Polls show public want increases in funding and quicker benefit support for MND sufferers
SCOTLAND could be the first country in the world to find a cure for Motor Neurone Disease (MND), an Edinburgh man who was diagnosed with the disease and has raised enormous sums towards research to find a cure, The Scotsman reported.
Gordon Aikman, from Meadowbank, Edinburgh, who was diagnosed with the disease last May, visited Edinburgh University’s Euan McDonald Centre for MND on February 2, and said: “If we are going to find a cure anywhere, then here seems like the place.”
“It’s really cutting-edge stuff they are doing,” Aikman added. “Edinburgh University is at the forefront of this work on motor neurone disease in the world.”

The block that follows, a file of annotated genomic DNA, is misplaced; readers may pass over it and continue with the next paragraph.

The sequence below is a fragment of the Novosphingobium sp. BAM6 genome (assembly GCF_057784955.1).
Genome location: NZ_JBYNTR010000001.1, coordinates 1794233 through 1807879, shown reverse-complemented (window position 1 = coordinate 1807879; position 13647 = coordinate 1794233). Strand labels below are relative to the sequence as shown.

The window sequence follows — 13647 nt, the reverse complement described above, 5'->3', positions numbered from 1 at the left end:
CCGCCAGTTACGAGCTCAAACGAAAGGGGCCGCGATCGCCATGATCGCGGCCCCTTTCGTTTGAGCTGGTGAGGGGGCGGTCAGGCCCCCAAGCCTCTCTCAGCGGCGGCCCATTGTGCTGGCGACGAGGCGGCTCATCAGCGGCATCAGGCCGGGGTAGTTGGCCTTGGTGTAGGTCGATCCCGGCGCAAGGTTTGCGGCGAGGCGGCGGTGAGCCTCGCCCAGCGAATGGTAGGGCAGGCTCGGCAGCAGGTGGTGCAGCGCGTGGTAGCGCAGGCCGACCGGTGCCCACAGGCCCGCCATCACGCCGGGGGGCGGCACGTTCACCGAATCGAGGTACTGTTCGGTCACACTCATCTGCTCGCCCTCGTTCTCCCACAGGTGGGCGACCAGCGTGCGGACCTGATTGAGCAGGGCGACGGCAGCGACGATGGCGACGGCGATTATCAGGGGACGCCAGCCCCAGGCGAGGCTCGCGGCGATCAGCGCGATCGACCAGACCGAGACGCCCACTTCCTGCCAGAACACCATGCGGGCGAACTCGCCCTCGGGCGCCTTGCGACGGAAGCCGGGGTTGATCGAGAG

As part of Aikman’s tour, he was shown skin cell samples that he donated a few weeks ago, which are being transformed into motorneurone cells so that different treatments can be tested.
Aikman has raised over PS221,000 for MND Scotland since his diagnosis, and his campaigning work is said to have influenced Nicola Sturgeon’s decision to fund specialist MND nurses, currently paid for by charities.
Jim Murphy and Ed Miliband have also pledged to increase funding for MND research.
MND Scotland campaigners are also calling for changes to the benefits system so MND sufferers do not have to wait months for benefit support.
A recent IPSOS-MORI poll showed 75 per cent of people backed proposals to double MND funding, and 97 per cent believe a new system should be put in place so people with terminal illnesses like MND receive benefits quickly.